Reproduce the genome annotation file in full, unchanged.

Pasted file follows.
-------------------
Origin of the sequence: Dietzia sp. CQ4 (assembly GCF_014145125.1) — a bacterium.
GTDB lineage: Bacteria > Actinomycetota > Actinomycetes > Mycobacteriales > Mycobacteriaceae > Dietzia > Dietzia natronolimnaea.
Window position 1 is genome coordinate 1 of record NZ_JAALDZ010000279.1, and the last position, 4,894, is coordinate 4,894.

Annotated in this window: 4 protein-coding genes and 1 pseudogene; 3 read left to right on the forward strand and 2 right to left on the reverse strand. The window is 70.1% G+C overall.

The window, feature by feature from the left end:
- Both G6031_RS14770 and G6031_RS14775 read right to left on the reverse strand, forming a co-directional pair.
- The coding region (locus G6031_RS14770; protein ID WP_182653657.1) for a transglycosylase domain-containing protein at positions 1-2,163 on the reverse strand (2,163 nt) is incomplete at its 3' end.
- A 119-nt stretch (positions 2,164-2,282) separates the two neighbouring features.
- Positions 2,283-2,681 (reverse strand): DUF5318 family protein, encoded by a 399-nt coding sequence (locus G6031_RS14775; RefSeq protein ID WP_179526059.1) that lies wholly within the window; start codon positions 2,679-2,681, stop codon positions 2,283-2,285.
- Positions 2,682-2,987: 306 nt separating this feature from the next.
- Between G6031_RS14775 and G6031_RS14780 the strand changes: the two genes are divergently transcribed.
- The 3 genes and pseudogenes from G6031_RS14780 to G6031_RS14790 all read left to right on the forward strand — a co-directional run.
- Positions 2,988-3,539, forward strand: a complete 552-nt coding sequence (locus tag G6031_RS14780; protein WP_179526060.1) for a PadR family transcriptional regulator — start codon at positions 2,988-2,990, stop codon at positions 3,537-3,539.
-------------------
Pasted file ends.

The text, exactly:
Origin of the sequence: Dietzia sp. CQ4 (assembly GCF_014145125.1) — a bacterium.
GTDB lineage: Bacteria > Actinomycetota > Actinomycetes > Mycobacteriales > Mycobacteriaceae > Dietzia > Dietzia natronolimnaea.
Window position 1 is genome coordinate 1 of record NZ_JAALDZ010000279.1, and the last position, 4,894, is coordinate 4,894.

Annotated in this window: 4 protein-coding genes and 1 pseudogene; 3 read left to right on the forward strand and 2 right to left on the reverse strand. The window is 70.1% G+C overall.

The window, feature by feature from the left end:
- Both G6031_RS14770 and G6031_RS14775 read right to left on the reverse strand, forming a co-directional pair.
- The coding region (locus G6031_RS14770; protein ID WP_182653657.1) for a transglycosylase domain-containing protein at positions 1-2,163 on the reverse strand (2,163 nt) is incomplete at its 3' end.
- A 119-nt stretch (positions 2,164-2,282) separates the two neighbouring features.
- Positions 2,283-2,681 (reverse strand): DUF5318 family protein, encoded by a 399-nt coding sequence (locus G6031_RS14775; RefSeq protein ID WP_179526059.1) that lies wholly within the window; start codon positions 2,679-2,681, stop codon positions 2,283-2,285.
- Positions 2,682-2,987: 306 nt separating this feature from the next.
- Between G6031_RS14775 and G6031_RS14780 the strand changes: the two genes are divergently transcribed.
- The 3 genes and pseudogenes from G6031_RS14780 to G6031_RS14790 all read left to right on the forward strand — a co-directional run.
- Positions 2,988-3,539, forward strand: a complete 552-nt coding sequence (locus tag G6031_RS14780; protein WP_179526060.1) for a PadR family transcriptional regulator — start codon at positions 2,988-2,990, stop codon at positions 3,537-3,539.